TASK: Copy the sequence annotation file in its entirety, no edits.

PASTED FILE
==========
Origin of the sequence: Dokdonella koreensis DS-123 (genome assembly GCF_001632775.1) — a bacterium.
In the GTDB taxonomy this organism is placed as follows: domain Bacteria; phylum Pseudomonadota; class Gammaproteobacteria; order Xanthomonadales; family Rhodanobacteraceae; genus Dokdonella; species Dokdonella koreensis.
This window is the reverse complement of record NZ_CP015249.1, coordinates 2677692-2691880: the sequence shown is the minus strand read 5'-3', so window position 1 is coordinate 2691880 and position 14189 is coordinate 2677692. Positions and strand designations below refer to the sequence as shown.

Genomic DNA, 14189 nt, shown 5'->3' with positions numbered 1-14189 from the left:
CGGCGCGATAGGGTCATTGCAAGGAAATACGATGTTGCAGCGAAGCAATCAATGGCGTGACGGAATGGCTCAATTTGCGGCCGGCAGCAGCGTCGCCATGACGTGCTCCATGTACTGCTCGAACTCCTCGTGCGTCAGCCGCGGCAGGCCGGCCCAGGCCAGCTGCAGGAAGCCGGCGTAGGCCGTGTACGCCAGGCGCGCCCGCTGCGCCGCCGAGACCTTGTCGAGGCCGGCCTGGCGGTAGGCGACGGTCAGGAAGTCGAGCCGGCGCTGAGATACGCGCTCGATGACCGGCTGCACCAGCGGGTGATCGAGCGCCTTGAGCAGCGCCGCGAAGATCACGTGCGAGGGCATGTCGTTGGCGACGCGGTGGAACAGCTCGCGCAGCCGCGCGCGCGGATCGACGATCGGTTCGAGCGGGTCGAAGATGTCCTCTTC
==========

Origin of the sequence: Dokdonella koreensis DS-123 (genome assembly GCF_001632775.1) — a bacterium.
In the GTDB taxonomy this organism is placed as follows: domain Bacteria; phylum Pseudomonadota; class Gammaproteobacteria; order Xanthomonadales; family Rhodanobacteraceae; genus Dokdonella; species Dokdonella koreensis.
This window is the reverse complement of record NZ_CP015249.1, coordinates 2677692-2691880: the sequence shown is the minus strand read 5'-3', so window position 1 is coordinate 2691880 and position 14189 is coordinate 2677692. Positions and strand designations below refer to the sequence as shown.

Genomic DNA, 14189 nt, shown 5'->3' with positions numbered 1-14189 from the left:
CGGCGCGATAGGGTCATTGCAAGGAAATACGATGTTGCAGCGAAGCAATCAATGGCGTGACGGAATGGCTCAATTTGCGGCCGGCAGCAGCGTCGCCATGACGTGCTCCATGTACTGCTCGAACTCCTCGTGCGTCAGCCGCGGCAGGCCGGCCCAGGCCAGCTGCAGGAAGCCGGCGTAGGCCGTGTACGCCAGGCGCGCCCGCTGCGCCGCCGAGACCTTGTCGAGGCCGGCCTGGCGGTAGGCGACGGTCAGGAAGTCGAGCCGGCGCTGAGATACGCGCTCGATGACCGGCTGCACCAGCGGGTGATCGAGCGCCTTGAGCAGCGCCGCGAAGATCACGTGCGAGGGCATGTCGTTGGCGACGCGGTGGAACAGCTCGCGCAGCCGCGCGCGCGGATCGACGATCGGTTCGAGCGGGTCGAAGATGTCCTCTTC